I was reading her Stifled Artist yesterday (which is a huge compliment, since I read so few of them.  They tend to be pretty self indulgent, y'know?), and she touched on an interesting topic, or at least one that has always interested me. Discussing one of her favorite books, Jerry Stahl's junkie memoir classic Permanent Midnight, she asked a somewhat rhetorical question about why an author like Stahl, having cleaned up and left that life behind, would want to delve back into the muck and mire and relieve painful, humiliating memories.  

She speculates that "[w]riters and musicians (of this kind) are some sick fuckers. We like to go there.  Not because it feels good, necessarily, but because we feel compelled to dig in the dirt, to get to the grit of it, to cut ourselves open and peer in with a giant magnifying glass — like we’re ants who use the light of the sun to fry our own selves, and plan on documenting the experience later."

I wrote to Kyrsten that while I found her subject compelling, I, respectfully, disagree with her reasoning.  Of course, I have no authority to speak for ex-junkies everywhere, but there are a few governing characteristics of our ilk, the primary one being the incessant need for outside validation.  Which is where the drug came in in the first place.  Our self-worth is like an SUV; it gets shitty miles to the gallon, forever in need of fuel in the form of compliments and accolades to keep running, seven feet at a time.

Permanent Midnight is a terrific book, and a really good movie.  Or at least it was. I've since gone back, and like re-watching Heathers, it didn't hold up so well with subsequent viewing.

Re: Heathers, I remember reading somewhere that the writer, listed by IMDB as Daniel Waters, only listened to the Replacements and Cocteau Twins while writing the script.  You can see that influence pretty clearly.  Plus, the fucking school is named "Westerberg."

I don't know what was inside Stahl's head when he was writing.  I know a few people who've met him and say he's sort of an asshole.  Which isn't surprising.  His book reads like he's an asshole.  But there are probably people who say the same of me, and if I ever attained his level of success, I'd probably say it about myself.  The only thing that teaches humility is being humbled, and it's a lesson that can be quickly forgotten.  Permanent Midnight has had a huge impact on my work, writing, and life, regardless.

I've often asked that question myself.  Why go back and write about that past?  Or rather, I've had it asked of me, mostly by Big Tom.  But it was never really a choice. What the fuck else am I going to write about?  My life of privilege?  Want to hear what I benched yesterday? (310 lbs.)  Maybe you'll find my game of fetch with Lucky compelling? Good writing is about conflict.  I don't have much of that these days.  Except the war that rages in my head, and I pay a psychiatrist to listen to that shit so you don't have to deal with it (much). You're welcome.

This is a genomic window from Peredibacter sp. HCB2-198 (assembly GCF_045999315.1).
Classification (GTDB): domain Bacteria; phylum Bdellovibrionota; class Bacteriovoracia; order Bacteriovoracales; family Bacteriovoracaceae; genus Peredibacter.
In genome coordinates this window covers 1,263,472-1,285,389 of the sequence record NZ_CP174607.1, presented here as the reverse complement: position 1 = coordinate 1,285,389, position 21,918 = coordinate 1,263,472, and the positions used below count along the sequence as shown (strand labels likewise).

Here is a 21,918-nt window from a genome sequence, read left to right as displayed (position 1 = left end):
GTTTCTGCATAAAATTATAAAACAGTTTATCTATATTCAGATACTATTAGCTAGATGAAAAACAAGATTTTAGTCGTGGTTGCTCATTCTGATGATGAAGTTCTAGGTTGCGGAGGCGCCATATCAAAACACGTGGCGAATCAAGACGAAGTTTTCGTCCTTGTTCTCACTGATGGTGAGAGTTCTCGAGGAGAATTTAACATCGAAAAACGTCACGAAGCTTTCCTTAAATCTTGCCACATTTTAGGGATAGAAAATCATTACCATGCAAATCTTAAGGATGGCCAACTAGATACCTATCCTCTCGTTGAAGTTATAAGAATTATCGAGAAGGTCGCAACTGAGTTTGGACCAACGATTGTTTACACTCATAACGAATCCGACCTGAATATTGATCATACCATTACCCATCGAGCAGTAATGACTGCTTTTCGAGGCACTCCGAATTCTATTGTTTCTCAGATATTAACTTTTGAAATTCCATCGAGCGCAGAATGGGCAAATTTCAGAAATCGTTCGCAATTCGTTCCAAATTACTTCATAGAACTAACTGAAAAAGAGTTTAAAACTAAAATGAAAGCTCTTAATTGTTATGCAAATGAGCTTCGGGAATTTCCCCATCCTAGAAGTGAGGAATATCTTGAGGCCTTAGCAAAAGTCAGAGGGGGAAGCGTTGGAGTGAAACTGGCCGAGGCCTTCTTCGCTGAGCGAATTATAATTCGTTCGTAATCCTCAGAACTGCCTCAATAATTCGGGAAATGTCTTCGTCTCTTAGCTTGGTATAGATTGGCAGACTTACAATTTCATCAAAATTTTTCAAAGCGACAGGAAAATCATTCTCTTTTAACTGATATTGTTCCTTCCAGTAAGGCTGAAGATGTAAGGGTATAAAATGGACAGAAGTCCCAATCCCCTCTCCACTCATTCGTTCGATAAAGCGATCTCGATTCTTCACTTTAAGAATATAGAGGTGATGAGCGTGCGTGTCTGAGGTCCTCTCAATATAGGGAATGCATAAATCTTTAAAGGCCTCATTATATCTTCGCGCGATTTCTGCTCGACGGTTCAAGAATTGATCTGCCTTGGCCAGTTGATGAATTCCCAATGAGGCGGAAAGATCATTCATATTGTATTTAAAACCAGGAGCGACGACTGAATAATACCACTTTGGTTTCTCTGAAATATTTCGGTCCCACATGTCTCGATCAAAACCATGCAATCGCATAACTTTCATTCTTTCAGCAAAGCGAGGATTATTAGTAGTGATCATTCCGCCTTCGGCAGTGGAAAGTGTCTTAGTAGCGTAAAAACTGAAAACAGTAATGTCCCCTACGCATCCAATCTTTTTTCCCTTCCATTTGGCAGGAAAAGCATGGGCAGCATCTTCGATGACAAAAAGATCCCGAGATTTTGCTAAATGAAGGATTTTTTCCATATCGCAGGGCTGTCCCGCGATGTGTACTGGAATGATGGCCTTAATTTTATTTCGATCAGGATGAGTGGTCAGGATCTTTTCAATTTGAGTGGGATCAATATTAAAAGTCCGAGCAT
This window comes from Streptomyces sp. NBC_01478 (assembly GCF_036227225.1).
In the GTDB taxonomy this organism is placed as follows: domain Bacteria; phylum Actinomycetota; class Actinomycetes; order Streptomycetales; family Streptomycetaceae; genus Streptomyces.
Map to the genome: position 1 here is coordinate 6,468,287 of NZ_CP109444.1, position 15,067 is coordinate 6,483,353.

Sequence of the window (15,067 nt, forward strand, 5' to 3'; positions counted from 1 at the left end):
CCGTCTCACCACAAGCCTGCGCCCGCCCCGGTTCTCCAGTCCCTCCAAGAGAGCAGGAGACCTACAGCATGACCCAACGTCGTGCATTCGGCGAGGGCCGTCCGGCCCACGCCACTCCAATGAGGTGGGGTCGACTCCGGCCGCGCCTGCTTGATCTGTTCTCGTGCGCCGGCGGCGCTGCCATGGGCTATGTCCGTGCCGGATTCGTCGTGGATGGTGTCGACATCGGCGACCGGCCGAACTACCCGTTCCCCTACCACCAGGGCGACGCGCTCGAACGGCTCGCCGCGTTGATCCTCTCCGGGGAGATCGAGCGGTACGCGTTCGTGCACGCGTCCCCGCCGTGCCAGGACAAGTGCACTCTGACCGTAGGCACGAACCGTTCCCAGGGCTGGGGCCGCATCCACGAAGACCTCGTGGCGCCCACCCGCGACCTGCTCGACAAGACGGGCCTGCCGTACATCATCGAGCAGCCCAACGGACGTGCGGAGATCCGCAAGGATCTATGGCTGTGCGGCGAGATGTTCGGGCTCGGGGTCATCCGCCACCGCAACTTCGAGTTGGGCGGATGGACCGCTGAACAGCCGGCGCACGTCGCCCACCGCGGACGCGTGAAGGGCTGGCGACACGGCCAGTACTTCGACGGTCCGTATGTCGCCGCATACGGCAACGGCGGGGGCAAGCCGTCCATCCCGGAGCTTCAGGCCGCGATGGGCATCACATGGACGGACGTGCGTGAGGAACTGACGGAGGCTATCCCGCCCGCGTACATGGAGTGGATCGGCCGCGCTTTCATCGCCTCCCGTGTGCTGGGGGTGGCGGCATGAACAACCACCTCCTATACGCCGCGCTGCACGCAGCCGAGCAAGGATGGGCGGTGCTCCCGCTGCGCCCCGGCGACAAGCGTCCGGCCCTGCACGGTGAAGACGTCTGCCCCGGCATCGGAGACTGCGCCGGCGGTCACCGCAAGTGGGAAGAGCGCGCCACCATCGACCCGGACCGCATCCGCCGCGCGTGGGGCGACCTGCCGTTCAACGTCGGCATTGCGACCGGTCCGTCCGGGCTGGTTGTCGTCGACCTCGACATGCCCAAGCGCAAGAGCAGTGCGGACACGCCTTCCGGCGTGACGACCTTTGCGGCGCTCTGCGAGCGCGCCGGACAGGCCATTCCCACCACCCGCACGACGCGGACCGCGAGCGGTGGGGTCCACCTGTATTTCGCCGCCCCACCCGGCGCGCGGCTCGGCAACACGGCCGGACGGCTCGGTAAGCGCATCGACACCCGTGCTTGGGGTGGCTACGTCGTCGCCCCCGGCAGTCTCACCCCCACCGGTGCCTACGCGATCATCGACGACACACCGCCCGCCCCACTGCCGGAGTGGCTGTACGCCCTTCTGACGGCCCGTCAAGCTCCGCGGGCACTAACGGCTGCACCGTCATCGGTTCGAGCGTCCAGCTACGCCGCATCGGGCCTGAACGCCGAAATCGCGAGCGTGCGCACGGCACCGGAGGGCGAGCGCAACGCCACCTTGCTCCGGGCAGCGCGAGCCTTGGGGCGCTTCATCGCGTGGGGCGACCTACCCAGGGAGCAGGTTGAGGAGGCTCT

The truth is I have no qualms about offering an intimate glimpse into my life, past, present, future, and clearly enough of you like reading about it (we finally cracked 10K page views for last month) that I must be doing something right.  And a lot of what I write about is the past.  What else can you write about?  Like a keyboardist who only knows one song...

It's a trade off.  A few embarrassing stories, of which my memoir is chock-full, for unconditional love.  Like Lowe and Varitek for Heathcliff Slocumb, you make that trade every time.  

It isn't that tricky, really, when you break it down.  It's what I do.  I make art.  And I share it with anyone who wants to see it.  I've been doing this shit since I was kid in grade school, drawing cartoons of classmates, basking in the attention those pictures would receive.  It's how I was known in school.  I couldn't throw a ball far, wasn't tough enough for football (I used to be a lot smaller).  Pretty girls weren't going to notice me.  The only way I could distinguish myself was with the writing and words and drawings and songs.  It got people to pay attention, and it made me feel like I mattered.  And despite my contempt for mankind (as a whole), I need to be noticed and feel like I matter.

Kyrsten proposes that there is a thrill, like returning the site of a murder, for both writer and reader, in "going there." I think that's somewhat true, but more so for the latter than the former.  When I had an agent and we were pitching the memoir, I'd written as such in the proposal, highlighting the voyeuristic qualities of the drug memoir, which, lousy current publishing climate aside, do have a long history of selling, and when they hit big, like Stahl's, they hit huge.  For the writer, however, I don't think it's that convoluted.  

And writers write.

Problem is there are a lot of us ex-addicts with a story we want to share.  The trick is convincing someone that yours offers what the others do not (and to all the publishers out there, mine has lots and lots of tits).  I'll let you know how that turns out.  And you know I won't have to go far to do that.